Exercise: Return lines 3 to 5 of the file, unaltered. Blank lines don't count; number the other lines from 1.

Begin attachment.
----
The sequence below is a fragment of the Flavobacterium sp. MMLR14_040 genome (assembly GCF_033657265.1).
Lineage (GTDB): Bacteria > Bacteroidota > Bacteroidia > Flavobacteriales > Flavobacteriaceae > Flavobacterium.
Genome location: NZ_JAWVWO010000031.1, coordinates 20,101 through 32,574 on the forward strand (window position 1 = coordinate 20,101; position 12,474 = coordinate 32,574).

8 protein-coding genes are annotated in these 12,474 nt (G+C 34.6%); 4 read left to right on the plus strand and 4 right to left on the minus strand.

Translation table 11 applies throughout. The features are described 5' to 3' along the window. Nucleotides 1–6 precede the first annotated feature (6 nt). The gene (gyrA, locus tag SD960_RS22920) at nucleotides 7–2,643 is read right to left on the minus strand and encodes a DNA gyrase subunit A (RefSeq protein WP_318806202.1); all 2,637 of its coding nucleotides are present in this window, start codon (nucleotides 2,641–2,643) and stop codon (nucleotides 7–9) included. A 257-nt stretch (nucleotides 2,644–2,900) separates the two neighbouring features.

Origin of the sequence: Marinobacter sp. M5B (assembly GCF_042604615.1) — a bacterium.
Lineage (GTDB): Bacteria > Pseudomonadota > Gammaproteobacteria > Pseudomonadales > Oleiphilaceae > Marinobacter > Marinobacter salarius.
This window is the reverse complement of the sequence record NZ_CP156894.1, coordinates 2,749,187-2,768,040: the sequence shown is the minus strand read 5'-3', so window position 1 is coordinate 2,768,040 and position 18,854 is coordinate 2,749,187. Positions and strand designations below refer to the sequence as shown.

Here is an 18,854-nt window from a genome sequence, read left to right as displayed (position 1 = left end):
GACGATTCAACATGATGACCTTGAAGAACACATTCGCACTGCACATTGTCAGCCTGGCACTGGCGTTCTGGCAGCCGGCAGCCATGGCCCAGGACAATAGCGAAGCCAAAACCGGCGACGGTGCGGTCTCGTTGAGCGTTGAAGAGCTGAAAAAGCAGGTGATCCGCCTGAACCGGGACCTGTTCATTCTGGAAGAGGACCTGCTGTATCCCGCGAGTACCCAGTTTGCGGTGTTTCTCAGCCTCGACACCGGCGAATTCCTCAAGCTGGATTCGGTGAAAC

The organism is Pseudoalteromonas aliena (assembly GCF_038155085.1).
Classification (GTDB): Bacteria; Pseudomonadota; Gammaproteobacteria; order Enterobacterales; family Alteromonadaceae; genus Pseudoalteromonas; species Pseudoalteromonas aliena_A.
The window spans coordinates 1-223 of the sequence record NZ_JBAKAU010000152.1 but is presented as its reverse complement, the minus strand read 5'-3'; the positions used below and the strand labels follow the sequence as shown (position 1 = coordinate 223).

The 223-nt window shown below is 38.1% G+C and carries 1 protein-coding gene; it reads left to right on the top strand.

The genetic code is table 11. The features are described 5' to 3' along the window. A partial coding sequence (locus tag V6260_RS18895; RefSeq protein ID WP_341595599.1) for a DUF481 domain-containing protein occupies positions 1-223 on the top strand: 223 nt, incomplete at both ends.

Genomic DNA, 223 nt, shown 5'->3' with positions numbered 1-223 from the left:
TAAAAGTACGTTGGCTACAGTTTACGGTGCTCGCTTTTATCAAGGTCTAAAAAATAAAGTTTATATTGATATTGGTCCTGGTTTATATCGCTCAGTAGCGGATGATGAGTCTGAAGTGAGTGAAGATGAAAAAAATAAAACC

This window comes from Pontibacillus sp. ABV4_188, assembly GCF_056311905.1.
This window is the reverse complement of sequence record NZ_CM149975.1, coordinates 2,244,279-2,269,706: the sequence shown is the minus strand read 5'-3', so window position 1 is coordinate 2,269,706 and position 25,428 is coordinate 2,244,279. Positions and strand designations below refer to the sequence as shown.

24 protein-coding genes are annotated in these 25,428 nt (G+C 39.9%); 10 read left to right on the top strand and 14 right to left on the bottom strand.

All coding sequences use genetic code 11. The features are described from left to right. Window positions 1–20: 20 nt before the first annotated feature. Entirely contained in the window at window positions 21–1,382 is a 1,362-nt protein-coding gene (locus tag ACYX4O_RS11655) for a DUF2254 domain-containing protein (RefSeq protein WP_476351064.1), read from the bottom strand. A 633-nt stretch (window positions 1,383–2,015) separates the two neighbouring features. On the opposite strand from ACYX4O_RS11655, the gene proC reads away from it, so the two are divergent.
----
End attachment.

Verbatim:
Genome location: NZ_JAWVWO010000031.1, coordinates 20,101 through 32,574 on the forward strand (window position 1 = coordinate 20,101; position 12,474 = coordinate 32,574).

8 protein-coding genes are annotated in these 12,474 nt (G+C 34.6%); 4 read left to right on the plus strand and 4 right to left on the minus strand.

Translation table 11 applies throughout. The features are described 5' to 3' along the window. Nucleotides 1–6 precede the first annotated feature (6 nt). The gene (gyrA, locus tag SD960_RS22920) at nucleotides 7–2,643 is read right to left on the minus strand and encodes a DNA gyrase subunit A (RefSeq protein WP_318806202.1); all 2,637 of its coding nucleotides are present in this window, start codon (nucleotides 2,641–2,643) and stop codon (nucleotides 7–9) included. A 257-nt stretch (nucleotides 2,644–2,900) separates the two neighbouring features.